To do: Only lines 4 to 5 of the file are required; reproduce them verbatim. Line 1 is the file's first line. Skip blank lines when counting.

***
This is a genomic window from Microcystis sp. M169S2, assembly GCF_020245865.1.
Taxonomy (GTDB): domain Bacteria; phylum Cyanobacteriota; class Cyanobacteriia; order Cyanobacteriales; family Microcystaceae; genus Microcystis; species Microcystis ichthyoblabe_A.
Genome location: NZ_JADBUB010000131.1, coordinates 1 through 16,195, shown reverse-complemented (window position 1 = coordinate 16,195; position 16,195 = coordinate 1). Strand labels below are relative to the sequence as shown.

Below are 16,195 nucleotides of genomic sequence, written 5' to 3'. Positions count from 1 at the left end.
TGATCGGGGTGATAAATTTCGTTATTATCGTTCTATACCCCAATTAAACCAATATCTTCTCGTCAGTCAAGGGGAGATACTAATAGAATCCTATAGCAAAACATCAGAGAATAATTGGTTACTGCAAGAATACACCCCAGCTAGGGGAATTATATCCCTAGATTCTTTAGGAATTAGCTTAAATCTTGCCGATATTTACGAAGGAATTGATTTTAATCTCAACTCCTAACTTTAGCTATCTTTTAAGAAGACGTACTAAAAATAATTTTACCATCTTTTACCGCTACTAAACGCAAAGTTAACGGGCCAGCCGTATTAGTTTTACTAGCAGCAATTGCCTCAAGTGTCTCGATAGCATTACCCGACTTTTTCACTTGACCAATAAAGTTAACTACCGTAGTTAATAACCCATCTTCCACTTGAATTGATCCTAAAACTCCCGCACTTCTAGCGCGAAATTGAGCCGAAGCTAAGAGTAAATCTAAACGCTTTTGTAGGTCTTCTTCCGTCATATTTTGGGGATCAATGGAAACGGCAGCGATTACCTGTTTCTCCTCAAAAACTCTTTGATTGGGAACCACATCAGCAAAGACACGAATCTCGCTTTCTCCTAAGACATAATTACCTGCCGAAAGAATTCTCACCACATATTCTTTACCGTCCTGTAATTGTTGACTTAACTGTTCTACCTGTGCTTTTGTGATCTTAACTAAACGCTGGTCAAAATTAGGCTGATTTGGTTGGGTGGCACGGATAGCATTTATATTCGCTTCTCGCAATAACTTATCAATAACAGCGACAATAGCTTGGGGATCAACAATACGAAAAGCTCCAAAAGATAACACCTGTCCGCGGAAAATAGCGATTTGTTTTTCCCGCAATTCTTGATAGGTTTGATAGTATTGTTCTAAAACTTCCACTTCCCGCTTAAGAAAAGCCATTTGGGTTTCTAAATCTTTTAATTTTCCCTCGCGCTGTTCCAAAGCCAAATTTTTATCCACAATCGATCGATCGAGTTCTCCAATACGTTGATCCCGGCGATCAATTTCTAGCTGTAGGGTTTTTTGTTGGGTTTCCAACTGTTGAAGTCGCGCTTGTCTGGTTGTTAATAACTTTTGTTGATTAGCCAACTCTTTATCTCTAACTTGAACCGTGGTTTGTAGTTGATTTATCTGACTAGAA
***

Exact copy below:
Below are 16,195 nucleotides of genomic sequence, written 5' to 3'. Positions count from 1 at the left end.
TGATCGGGGTGATAAATTTCGTTATTATCGTTCTATACCCCAATTAAACCAATATCTTCTCGTCAGTCAAGGGGAGATACTAATAGAATCCTATAGCAAAACATCAGAGAATAATTGGTTACTGCAAGAATACACCCCAGCTAGGGGAATTATATCCCTAGATTCTTTAGGAATTAGCTTAAATCTTGCCGATATTTACGAAGGAATTGATTTTAATCTCAACTCCTAACTTTAGCTATCTTTTAAGAAGACGTACTAAAAATAATTTTACCATCTTTTACCGCTACTAAACGCAAAGTTAACGGGCCAGCCGTATTAGTTTTACTAGCAGCAATTGCCTCAAGTGTCTCGATAGCATTACCCGACTTTTTCACTTGACCAATAAAGTTAACTACCGTAGTTAATAACCCATCTTCCACTTGAATTGATCCTAAAACTCCCGCACTTCTAGCGCGAAATTGAGCCGAAGCTAAGAGTAAATCTAAACGCTTTTGTAGGTCTTCTTCCGTCATATTTTGGGGATCAATGGAAACGGCAGCGATTACCTGTTTCTCCTCAAAAACTCTTTGATTGGGAACCACATCAGCAAAGACACGAATCTCGCTTTCTCCTAAGACATAATTACCTGCCGAAAGAATTCTCACCACATATTCTTTACCGTCCTGTAATTGTTGACTTAACTGTTCTACCTGTGCTTTTGTGATCTTAACTAAACGCTGGTCAAAATTAGGCTGATTTGGTTGGGTGGCACGGATAGCATTTATATTCGCTTCTCGCAATAACTTATCAATAACAGCGACAATAGCTTGGGGATCAACAATACGAAAAGCTCCAAAAGATAACACCTGTCCGCGGAAAATAGCGATTTGTTTTTCCCGCAATTCTTGATAGGTTTGATAGTATTGTTCTAAAACTTCCACTTCCCGCTTAAGAAAAGCCATTTGGGTTTCTAAATCTTTTAATTTTCCCTCGCGCTGTTCCAAAGCCAAATTTTTATCCACAATCGATCGATCGAGTTCTCCAATACGTTGATCCCGGCGATCAATTTCTAGCTGTAGGGTTTTTTGTTGGGTTTCCAACTGTTGAAGTCGCGCTTGTCTGGTTGTTAATAACTTTTGTTGATTAGCCAACTCTTTATCTCTAACTTGAACCGTGGTTTGTAGTTGATTTATCTGACTAGAA